3. If there a pharmaceutical intervention that is effective, speak with your doctor about titrating a therapeutic dosage just for your vacation that maximizes efficacy instead of minimizing side effects. Often, especially with something like Dexedrine or whatever is the en vogue amphetamine we settle out on a dose that is the least ammount of the stuff that will offer some relief. This is a great idea on a day to day basis. But when you are laying out bank for a WDW vacation, taking a couple of bennies a day can mean a real quality of life issue. Vacations keep us sane individuals and whole families, special rules are a fair concession to make.
    4. Taking another tack ... I just read something that suggests that a 1 hour nap may stay off an unplanned snooze for as much as 3 hours. If you find this to be the case, then perhaps reverse my Uber suggestion and make plans that involve an hour transit every couple of hours. Plan your meals outside the parks and take the long way (monorails, boats, etc.) Plan attraction schedules that put you in a seat for a show every so often. Sure, you may miss out on a show but if everyone knows not to nudge you awake then you'll be less likely to miss the next two.
    5. Probably shouldn't get an ECV. Sorry, not being flippant, it was just a weird thought. We spend hours of a Disney day just walking from one place to the other. I'm actually developing a 'follow me' feature for my friends power-chair so she can nod off while we walk together. She made it through a particularly bad cancer therapy and her strength and endurance is permanently gone. The analog version of this would be to plop down into a manual chair and get hubby to push. I don't mean to suggest that you just sleep through your vacation, just that making it easier to nod off during the boring parts of the trip may help you stay upright for the fun parts.
    6. Short version is to plan your day around what (and to what extent) you can predict. Allow that there will be problems and do your best to make time in your schedule for them.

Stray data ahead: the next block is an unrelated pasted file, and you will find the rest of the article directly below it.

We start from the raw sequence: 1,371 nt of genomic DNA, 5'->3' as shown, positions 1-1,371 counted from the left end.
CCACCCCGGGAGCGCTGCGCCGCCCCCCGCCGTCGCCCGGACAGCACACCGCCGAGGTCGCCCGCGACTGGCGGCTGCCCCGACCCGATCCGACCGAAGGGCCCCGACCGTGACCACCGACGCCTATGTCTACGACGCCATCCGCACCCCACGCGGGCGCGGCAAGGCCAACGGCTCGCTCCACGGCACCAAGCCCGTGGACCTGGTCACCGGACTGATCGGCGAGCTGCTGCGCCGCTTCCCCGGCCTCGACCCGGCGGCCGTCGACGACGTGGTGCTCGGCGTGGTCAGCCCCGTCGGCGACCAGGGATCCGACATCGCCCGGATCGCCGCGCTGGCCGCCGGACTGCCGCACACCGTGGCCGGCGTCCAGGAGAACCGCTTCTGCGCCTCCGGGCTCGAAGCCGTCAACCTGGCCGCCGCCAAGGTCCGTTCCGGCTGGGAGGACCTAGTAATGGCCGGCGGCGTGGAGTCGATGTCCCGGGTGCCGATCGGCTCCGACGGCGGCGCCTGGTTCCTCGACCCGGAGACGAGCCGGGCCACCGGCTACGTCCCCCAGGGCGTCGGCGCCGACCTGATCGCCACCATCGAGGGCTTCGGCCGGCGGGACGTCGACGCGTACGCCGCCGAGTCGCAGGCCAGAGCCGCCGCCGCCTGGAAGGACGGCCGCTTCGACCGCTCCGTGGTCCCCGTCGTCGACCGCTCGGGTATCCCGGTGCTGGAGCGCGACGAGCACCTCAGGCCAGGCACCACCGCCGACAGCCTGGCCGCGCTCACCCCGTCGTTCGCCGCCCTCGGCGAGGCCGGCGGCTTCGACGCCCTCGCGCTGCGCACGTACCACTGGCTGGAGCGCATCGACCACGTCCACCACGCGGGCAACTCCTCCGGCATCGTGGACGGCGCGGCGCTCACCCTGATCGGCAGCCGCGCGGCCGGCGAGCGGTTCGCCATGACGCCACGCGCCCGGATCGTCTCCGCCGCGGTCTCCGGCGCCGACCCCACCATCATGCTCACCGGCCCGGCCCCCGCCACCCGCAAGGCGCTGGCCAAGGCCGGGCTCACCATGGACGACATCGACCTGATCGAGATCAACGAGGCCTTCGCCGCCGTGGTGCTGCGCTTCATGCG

7. Don't fall into the trap of being the generous martyr. Your family wants a family vacation, not a trip to a theme park. In addition to Disney, my family sails and whe have a catechism of sailing maxims we recite by rote.
      • "We all pull together" - This phrase, pull together, is usually thought to mean gather close, but it's a nautical term relating to line handling on the old ships. Ten men on a single line is the same as one person on that line if they all pull at different times.
      • "Weak as our weakest link" - This is not condemnation of the weak link. It means that it's a waste of effort to run ahead just to wait for the rest of the group to catch up. A self reminder to be aware of where the rest of us are.
      • "Needs must, when the Devil drives" - We accept that there are things we may not enjoy doing, but we do it anyway if it's a necessity. If going on vacation as a family means everyone might get to do a bit less, even a lot less, stuff... then that's what happens. Ohana means family...
    8. Okay, this might sound silly or rude or offensive, if it's either of the last two I apologize in advance, but if I were prone to zonk out on a moments notice ... I would insist my family get a photopass photographer to memorialize this every chance they get. Sure, I might miss out on some sights, but a photo album of me asleep in front of Simba or holding Sebastian or sleeping next to Stitch would almost be worth it.
    Good luck. However your vacation shapes up.
  11. gamomof2

    gamomof2 You know, that SeaWitch is really giving me a bad

    Aug 28, 2002
    Our daughter has Narcolepsy. She is 23 and has been going to Disney and doing Disney cruises since she was 7. Diagnosed at 12. She is currently 250 mg of Nuvigil. She has had no problems with the park as long as she takes her pill before 8 in the morning. She takes it any later and she has a hard time sleeping that night. She takes it any sooner and she won't last the night. Admittedly she is the first one going back to the room at night and thankfully we have always trusted the Disney bus system to get her there and the resorts to be safe enough to go alone. Once in a while she will try to stay out for Wishes but she's no use to anyone after that. Also she can't drink alcohol after a certain time because the Nuvigil is wearing off and the alcohol aggravates her symptoms. She has no cataplexy.

Share This Page